To measure how innovative a company was, the researchers analyzed its patents. Each patent cites previous patents related to it. Polidoro searched the technological classes of those citations from the International Patent Classification system.
Depending on how many different classes its citations covered, he assigned each patent an originality score from 0 to 1; the more these citations are distributed across a greater number of classes, the higher the score. He then averaged the scores of each company’s patents to derive an originality score for the company.
“Radical innovation combines knowledge from diverse domains,” Polidoro explains.
Overall, he found, startups were much more technologically diverse than incumbents. But after a corporate investment, they became less so. Beforehand, only 15% of startups had originality scores below 0.5 and patents more similar to those of incumbents. Afterwards, 26% fell below the line.
Not only were they less diverse, they overlapped more with the technological domains of the incumbents. Six years after an investment, startups cited 97% more patents in those shared domains.
Polidoro compares the effect to gravity. “The incumbent has a lot of mass, and chances are that a smaller company will fall into its orbit,” he says.
Less Diversity, More Patents
Although startups lost diversity, they gained patents. The startups that shifted the most into incumbents’ domains had nearly six times the patents as those that shifted the least.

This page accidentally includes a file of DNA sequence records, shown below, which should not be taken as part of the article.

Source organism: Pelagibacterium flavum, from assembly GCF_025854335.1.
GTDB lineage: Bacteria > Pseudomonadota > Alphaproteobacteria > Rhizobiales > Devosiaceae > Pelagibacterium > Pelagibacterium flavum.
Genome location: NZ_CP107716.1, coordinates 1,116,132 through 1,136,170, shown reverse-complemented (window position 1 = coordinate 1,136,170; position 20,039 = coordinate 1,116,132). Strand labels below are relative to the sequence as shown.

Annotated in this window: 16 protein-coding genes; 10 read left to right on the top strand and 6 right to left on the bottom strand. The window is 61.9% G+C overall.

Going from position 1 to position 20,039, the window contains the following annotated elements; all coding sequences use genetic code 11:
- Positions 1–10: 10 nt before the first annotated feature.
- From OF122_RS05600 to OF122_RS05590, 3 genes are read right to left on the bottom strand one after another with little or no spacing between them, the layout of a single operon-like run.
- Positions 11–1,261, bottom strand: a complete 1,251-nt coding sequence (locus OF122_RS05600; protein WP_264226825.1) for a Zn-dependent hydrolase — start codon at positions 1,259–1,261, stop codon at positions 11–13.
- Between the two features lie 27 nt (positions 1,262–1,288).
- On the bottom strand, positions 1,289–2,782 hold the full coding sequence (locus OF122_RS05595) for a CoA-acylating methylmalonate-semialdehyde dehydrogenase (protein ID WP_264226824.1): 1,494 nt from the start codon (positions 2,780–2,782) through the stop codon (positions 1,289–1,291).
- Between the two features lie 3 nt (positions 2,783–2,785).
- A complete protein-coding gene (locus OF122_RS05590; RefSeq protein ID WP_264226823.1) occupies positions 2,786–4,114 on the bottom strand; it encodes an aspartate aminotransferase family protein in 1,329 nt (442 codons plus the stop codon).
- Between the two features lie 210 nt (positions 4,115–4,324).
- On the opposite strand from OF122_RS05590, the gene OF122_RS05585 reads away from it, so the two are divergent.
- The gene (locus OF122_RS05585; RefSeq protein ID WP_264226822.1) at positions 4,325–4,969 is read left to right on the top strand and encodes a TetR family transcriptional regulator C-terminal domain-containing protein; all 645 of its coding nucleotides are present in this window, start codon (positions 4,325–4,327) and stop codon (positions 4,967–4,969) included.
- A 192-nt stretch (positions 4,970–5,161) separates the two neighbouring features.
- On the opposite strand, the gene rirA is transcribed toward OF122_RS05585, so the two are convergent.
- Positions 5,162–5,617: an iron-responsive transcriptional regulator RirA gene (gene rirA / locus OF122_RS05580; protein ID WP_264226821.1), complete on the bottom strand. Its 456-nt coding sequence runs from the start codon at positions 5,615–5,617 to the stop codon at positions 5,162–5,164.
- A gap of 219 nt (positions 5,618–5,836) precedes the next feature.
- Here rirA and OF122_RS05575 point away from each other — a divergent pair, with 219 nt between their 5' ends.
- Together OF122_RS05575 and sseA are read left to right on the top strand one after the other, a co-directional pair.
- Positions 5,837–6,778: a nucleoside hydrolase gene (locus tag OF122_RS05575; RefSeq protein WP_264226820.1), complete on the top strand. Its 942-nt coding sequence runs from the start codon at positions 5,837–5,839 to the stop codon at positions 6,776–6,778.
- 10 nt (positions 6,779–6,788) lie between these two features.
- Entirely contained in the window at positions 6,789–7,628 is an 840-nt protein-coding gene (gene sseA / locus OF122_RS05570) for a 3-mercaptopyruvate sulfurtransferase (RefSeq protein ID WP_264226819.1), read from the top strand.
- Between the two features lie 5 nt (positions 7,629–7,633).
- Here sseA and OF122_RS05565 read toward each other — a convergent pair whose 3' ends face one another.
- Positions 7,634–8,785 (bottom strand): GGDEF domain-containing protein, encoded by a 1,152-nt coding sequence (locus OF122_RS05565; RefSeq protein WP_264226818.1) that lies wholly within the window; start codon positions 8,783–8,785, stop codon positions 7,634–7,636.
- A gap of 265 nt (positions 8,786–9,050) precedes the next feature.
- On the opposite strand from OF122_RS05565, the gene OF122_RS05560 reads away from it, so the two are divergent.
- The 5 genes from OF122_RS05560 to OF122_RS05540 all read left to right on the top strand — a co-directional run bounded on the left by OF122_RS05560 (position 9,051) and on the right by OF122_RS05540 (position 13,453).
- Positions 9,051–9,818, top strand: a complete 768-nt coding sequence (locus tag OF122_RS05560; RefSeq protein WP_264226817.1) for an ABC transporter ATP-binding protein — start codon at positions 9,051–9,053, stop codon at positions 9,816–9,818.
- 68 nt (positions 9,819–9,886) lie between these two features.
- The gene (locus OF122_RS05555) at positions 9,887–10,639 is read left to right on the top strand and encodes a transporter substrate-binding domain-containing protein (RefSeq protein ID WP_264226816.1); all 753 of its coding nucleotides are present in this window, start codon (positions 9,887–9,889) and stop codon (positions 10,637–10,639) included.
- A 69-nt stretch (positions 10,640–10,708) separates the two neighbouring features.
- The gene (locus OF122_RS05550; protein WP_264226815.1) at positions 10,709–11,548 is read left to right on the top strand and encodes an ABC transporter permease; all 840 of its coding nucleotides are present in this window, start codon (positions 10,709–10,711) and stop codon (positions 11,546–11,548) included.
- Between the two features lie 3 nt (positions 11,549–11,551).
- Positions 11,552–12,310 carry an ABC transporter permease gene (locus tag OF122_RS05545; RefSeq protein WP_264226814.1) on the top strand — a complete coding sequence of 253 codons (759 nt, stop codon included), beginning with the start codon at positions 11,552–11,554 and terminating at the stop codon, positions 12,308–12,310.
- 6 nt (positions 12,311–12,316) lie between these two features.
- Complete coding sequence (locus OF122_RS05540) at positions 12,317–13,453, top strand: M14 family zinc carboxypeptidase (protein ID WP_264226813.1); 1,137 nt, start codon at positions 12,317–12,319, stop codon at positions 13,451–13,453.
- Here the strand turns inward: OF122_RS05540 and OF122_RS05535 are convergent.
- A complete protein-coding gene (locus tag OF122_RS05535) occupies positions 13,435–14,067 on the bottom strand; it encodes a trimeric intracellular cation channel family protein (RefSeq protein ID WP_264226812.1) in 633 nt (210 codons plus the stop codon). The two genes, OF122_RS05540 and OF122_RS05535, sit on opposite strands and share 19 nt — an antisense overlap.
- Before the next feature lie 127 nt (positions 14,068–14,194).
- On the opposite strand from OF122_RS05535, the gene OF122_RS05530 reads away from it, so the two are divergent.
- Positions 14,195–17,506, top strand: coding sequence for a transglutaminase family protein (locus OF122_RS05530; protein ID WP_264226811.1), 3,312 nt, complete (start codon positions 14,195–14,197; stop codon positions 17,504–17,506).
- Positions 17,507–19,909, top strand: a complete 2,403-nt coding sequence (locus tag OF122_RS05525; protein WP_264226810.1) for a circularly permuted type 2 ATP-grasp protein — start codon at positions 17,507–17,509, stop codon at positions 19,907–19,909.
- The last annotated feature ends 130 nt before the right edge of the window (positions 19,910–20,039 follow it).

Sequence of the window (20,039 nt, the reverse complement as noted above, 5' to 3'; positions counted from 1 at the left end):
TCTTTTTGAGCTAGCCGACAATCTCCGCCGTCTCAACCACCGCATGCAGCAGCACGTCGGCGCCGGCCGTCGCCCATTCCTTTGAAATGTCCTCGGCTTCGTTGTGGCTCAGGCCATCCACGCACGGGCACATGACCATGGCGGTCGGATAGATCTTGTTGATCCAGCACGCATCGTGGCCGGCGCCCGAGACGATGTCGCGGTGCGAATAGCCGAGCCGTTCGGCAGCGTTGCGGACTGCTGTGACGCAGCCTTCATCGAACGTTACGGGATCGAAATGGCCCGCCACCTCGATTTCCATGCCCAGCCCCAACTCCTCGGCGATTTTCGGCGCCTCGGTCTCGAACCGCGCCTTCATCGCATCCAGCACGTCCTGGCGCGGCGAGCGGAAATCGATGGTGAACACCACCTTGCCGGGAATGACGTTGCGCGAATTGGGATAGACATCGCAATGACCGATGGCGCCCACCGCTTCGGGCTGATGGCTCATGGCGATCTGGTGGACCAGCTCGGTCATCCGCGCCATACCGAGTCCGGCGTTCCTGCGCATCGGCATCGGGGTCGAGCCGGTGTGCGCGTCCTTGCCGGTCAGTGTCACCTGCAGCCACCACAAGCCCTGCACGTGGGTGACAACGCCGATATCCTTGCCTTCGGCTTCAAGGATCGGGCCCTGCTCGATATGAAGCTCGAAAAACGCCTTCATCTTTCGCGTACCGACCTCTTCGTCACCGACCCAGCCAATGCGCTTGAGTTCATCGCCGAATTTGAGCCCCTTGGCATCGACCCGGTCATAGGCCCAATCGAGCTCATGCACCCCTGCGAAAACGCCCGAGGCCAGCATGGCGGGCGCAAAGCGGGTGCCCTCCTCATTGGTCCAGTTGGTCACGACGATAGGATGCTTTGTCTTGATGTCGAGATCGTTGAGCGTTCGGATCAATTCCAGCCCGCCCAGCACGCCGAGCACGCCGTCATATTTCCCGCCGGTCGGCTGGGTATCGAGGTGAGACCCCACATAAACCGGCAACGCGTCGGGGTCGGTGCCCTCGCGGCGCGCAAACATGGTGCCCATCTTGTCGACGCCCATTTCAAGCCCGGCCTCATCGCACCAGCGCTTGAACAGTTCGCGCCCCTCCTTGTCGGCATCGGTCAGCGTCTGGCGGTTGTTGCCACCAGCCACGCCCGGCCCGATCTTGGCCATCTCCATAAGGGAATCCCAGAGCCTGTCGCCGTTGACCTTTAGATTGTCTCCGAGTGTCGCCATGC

But their newer patents increasingly cited their older patents — a sign that they were improving existing technologies rather than inventing new ones.
“The startups become increasingly proficient at building on what they already know,” Polidoro says. “By becoming more similar to the incumbent, they can more easily benefit from the resources of the incumbent.”
While funded startups weren’t making bold technological leaps, neither were incumbents. After making their equity investments, their patent originality scores stayed flat.
“That tells me that they’re not getting all the knowledge return they’re after,” Polidoro says. “If they’re making these investments to get a window on new technologies, that window may narrow after they form the relationship.”
To keep abreast of more radical technologies, he suggests incumbents should keep an eye on other startups, in which they don’t invest.
He warns that an industry can lose some innovativeness, too, when a startup gets tied to an established giant. To balance such losses, it needs competing startups, funded by venture capital rather than corporate capital, to keep pushing technological envelopes.
Polidoro points to the variation among COVID-19 vaccines, which are being built on four different kinds of biological platforms. “That’s the ideal of a market-based ecosystem,” he says. “Different firms have different financial incentives to pursue different technologies.”
Story by Steve Brooks